About WSRC


The Wisconsin Security Research Consortium (WSRC) enhances Wisconsin’s position to attract and retain research and development grants from federal government agencies for the purpose of conducting sensitive academic and business research and related development work. This research contributes to the health, safety, and security of the people of Wisconsin and the citizens of the United States, regardless of where they live.

The WSRC facilitates R&D projects involving academic research institutions and companies in Wisconsin in concert with federal agencies such as the Department of Homeland Security, the Department of Defense/DARPA, the Department of Agriculture, and related federal agencies. WSRC works with Wisconsin companies and academic institutions to secure federal and research dollars.

Who we are

Get to know our people.

What we do

Here’s how WSRC helps Wisconsin academic institutions, researchers, and businesses secure sensitive R&D grants:

  • Market Wisconsin’s core competencies in technologies related to homeland security, national security, and other federal needs.
  • Advise companies applying for federal grants and seeking federal contracts.
  • Provide a pathway to federal opportunities for Wisconsin faculty and researchers.
  • Establish a system to easily facilitate questions from businesses in search of UW–Madison, Universities of Wisconsin, or private college expertise.
  • Organize teams of research, development, and technology transfer experts to meet specific needs.
  • Create networking and collaborative opportunities for researchers, business members and federal contacts.
  • Where necessary, designate the independent, non-profit WSRC to serve as a clearing house for federal RD dollars in sensitive research areas.

Areas of focus

The Wisconsin Security Research Consortium works to meet the following Homeland Security needs:

  • Prevention: Biometrics, vaccines, intelligent systems, composites, food and water safety, vector-borne diseases, explosion detection and cargo screening systems are examples.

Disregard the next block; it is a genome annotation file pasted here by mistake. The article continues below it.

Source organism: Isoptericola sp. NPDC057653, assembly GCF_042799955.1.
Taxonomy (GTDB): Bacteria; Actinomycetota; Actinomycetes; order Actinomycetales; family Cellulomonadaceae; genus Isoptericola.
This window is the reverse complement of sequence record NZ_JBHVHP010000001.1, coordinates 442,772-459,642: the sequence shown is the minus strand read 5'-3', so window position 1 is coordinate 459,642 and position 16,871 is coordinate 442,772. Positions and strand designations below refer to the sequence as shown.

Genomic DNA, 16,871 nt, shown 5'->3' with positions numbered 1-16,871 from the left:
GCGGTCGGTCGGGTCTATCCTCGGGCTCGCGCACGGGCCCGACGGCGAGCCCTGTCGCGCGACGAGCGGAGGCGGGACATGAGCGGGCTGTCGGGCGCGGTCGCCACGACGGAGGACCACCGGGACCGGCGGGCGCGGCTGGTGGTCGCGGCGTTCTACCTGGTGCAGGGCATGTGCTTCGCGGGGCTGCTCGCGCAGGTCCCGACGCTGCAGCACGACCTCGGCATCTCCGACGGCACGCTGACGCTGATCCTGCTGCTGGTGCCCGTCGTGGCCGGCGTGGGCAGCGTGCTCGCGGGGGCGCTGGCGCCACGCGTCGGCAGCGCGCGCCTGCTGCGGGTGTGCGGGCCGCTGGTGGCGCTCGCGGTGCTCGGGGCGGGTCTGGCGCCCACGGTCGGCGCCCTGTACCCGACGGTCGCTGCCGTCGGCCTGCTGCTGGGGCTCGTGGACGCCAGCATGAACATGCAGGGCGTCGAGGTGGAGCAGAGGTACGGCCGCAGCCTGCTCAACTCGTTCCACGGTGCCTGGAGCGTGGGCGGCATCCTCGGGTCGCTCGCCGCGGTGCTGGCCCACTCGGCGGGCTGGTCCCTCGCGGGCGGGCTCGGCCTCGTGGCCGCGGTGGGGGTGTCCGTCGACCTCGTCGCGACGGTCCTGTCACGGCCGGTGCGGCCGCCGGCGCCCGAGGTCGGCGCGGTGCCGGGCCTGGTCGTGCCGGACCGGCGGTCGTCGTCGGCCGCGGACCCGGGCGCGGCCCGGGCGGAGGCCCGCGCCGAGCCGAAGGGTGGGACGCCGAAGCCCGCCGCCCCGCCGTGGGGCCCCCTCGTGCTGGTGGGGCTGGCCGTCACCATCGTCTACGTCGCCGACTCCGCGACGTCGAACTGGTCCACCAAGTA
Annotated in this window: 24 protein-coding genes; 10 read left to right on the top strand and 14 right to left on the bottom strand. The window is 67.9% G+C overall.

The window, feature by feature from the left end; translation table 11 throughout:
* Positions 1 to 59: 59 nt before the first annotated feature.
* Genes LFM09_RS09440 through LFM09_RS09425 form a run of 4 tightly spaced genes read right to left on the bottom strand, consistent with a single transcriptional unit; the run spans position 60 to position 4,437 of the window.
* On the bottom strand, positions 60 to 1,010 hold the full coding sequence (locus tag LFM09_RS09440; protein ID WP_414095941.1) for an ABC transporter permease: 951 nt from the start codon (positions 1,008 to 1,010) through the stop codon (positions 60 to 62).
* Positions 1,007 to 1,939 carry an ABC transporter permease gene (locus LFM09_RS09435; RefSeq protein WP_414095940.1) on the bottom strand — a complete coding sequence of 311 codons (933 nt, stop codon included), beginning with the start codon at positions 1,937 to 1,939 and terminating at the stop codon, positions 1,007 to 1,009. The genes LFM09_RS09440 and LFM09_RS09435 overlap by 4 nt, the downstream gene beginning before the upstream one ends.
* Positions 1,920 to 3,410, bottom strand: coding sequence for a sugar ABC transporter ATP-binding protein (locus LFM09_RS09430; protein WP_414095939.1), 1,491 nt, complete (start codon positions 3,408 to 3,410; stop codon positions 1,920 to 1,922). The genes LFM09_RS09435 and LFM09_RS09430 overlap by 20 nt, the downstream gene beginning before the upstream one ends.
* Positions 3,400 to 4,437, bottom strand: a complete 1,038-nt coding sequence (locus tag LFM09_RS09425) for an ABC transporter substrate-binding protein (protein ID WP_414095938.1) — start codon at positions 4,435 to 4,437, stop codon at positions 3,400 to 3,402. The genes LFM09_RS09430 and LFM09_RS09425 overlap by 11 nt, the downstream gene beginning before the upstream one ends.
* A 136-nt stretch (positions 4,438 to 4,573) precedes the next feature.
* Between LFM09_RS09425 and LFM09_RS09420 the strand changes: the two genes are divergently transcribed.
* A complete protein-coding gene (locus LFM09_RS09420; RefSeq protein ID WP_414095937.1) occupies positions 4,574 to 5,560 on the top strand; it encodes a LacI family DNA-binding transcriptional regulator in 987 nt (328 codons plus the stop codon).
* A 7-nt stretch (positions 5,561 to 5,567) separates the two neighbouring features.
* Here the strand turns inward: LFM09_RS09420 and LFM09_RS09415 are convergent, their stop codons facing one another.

• Detection: Bio and radiation sensors and training.
  • Reaction: Emergency Medical Service equipment, mass data storage, communications, and computer modeling.
  • Recovery: Biomediation and decontamination.

Wisconsin R&D assets include but are not limited to the following:

  • Alternative energy and conservation
  • Artificial intelligence (AI)
  • Augmented reality (AR)
  • Biometrics
  • Biosensors
  • Blood research
  • Cryptography and cryptology
  • Cybersecurity
  • Detection technology
  • Engineering physics
  • Extreme materials
  • Field-programmable gate arrays (FPGA)
  • Food and water safety
  • Geospatial imaging
  • High-performance computing (HPC)
  • Kinesiology
  • Machine learning (ML)
  • Mathematics and number theory
  • Medical devices
  • Nanotechnology
  • Natural resources
  • Oceanography
  • Photonics
  • Physiology
  • Power systems solutions
  • Quantum computing and quantum science
  • Rapid analysis of biological samples
  • Regenerative medicine
  • Radio-frequency identification (RFID)
  • Risk assessment and analysis
  • Robotics
  • Social and behavioral science
  • Software-defined radio (SDR)
  • Space technology and spacecraft systems
  • Virology
  • Virtual reality (VR)
  • Weather research
  • Zoonotics